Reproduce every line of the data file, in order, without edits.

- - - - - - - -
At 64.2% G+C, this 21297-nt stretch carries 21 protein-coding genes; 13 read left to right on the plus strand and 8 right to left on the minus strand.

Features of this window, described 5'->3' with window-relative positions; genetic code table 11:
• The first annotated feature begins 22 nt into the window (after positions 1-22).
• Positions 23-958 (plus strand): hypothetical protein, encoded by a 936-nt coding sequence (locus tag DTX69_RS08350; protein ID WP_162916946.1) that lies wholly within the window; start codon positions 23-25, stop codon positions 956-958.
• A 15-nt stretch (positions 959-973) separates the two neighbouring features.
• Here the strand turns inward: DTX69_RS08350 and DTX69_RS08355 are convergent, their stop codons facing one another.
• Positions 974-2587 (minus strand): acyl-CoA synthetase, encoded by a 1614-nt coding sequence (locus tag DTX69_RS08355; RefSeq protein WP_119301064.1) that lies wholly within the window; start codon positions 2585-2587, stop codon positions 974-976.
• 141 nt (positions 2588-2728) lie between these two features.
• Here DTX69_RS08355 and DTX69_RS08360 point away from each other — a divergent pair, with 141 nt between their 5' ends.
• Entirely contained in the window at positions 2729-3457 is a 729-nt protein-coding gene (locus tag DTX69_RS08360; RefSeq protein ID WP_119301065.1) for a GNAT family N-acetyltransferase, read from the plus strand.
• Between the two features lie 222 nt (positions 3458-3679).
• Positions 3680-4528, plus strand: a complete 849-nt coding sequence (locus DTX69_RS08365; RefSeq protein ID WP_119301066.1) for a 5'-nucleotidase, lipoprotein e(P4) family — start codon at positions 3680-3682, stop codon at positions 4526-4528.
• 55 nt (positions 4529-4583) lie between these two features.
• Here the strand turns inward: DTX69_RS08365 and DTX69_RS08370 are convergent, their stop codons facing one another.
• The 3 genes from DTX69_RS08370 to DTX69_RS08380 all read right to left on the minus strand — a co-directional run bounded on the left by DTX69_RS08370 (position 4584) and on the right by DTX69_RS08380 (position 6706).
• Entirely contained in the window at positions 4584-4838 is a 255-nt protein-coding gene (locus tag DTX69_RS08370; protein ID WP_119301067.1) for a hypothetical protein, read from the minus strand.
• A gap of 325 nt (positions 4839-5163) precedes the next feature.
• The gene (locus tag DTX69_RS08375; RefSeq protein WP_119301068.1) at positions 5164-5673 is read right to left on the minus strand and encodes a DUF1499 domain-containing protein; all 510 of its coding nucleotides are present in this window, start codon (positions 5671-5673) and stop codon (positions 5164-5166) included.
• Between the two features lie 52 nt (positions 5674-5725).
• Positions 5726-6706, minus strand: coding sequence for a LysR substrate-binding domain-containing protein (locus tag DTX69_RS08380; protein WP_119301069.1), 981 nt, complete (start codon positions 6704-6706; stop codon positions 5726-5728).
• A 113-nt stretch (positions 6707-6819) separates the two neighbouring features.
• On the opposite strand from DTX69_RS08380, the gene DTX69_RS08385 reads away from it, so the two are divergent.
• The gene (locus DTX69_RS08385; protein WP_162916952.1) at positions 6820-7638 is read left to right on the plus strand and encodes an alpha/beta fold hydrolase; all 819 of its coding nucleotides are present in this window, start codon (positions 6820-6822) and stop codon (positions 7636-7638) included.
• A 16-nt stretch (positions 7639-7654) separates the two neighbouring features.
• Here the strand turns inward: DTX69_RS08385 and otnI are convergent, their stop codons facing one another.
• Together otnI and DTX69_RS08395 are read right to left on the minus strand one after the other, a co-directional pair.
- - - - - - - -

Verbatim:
At 64.2% G+C, this 21297-nt stretch carries 21 protein-coding genes; 13 read left to right on the plus strand and 8 right to left on the minus strand.

Features of this window, described 5'->3' with window-relative positions; genetic code table 11:
• The first annotated feature begins 22 nt into the window (after positions 1-22).
• Positions 23-958 (plus strand): hypothetical protein, encoded by a 936-nt coding sequence (locus tag DTX69_RS08350; protein ID WP_162916946.1) that lies wholly within the window; start codon positions 23-25, stop codon positions 956-958.
• A 15-nt stretch (positions 959-973) separates the two neighbouring features.
• Here the strand turns inward: DTX69_RS08350 and DTX69_RS08355 are convergent, their stop codons facing one another.
• Positions 974-2587 (minus strand): acyl-CoA synthetase, encoded by a 1614-nt coding sequence (locus tag DTX69_RS08355; RefSeq protein WP_119301064.1) that lies wholly within the window; start codon positions 2585-2587, stop codon positions 974-976.
• 141 nt (positions 2588-2728) lie between these two features.
• Here DTX69_RS08355 and DTX69_RS08360 point away from each other — a divergent pair, with 141 nt between their 5' ends.
• Entirely contained in the window at positions 2729-3457 is a 729-nt protein-coding gene (locus tag DTX69_RS08360; RefSeq protein ID WP_119301065.1) for a GNAT family N-acetyltransferase, read from the plus strand.
• Between the two features lie 222 nt (positions 3458-3679).
• Positions 3680-4528, plus strand: a complete 849-nt coding sequence (locus DTX69_RS08365; RefSeq protein ID WP_119301066.1) for a 5'-nucleotidase, lipoprotein e(P4) family — start codon at positions 3680-3682, stop codon at positions 4526-4528.
• 55 nt (positions 4529-4583) lie between these two features.
• Here the strand turns inward: DTX69_RS08365 and DTX69_RS08370 are convergent, their stop codons facing one another.
• The 3 genes from DTX69_RS08370 to DTX69_RS08380 all read right to left on the minus strand — a co-directional run bounded on the left by DTX69_RS08370 (position 4584) and on the right by DTX69_RS08380 (position 6706).
• Entirely contained in the window at positions 4584-4838 is a 255-nt protein-coding gene (locus tag DTX69_RS08370; protein ID WP_119301067.1) for a hypothetical protein, read from the minus strand.
• A gap of 325 nt (positions 4839-5163) precedes the next feature.
• The gene (locus tag DTX69_RS08375; RefSeq protein WP_119301068.1) at positions 5164-5673 is read right to left on the minus strand and encodes a DUF1499 domain-containing protein; all 510 of its coding nucleotides are present in this window, start codon (positions 5671-5673) and stop codon (positions 5164-5166) included.
• Between the two features lie 52 nt (positions 5674-5725).
• Positions 5726-6706, minus strand: coding sequence for a LysR substrate-binding domain-containing protein (locus tag DTX69_RS08380; protein WP_119301069.1), 981 nt, complete (start codon positions 6704-6706; stop codon positions 5726-5728).
• A 113-nt stretch (positions 6707-6819) separates the two neighbouring features.
• On the opposite strand from DTX69_RS08380, the gene DTX69_RS08385 reads away from it, so the two are divergent.
• The gene (locus DTX69_RS08385; protein WP_162916952.1) at positions 6820-7638 is read left to right on the plus strand and encodes an alpha/beta fold hydrolase; all 819 of its coding nucleotides are present in this window, start codon (positions 6820-6822) and stop codon (positions 7636-7638) included.
• A 16-nt stretch (positions 7639-7654) separates the two neighbouring features.
• Here the strand turns inward: DTX69_RS08385 and otnI are convergent, their stop codons facing one another.
• Together otnI and DTX69_RS08395 are read right to left on the minus strand one after the other, a co-directional pair.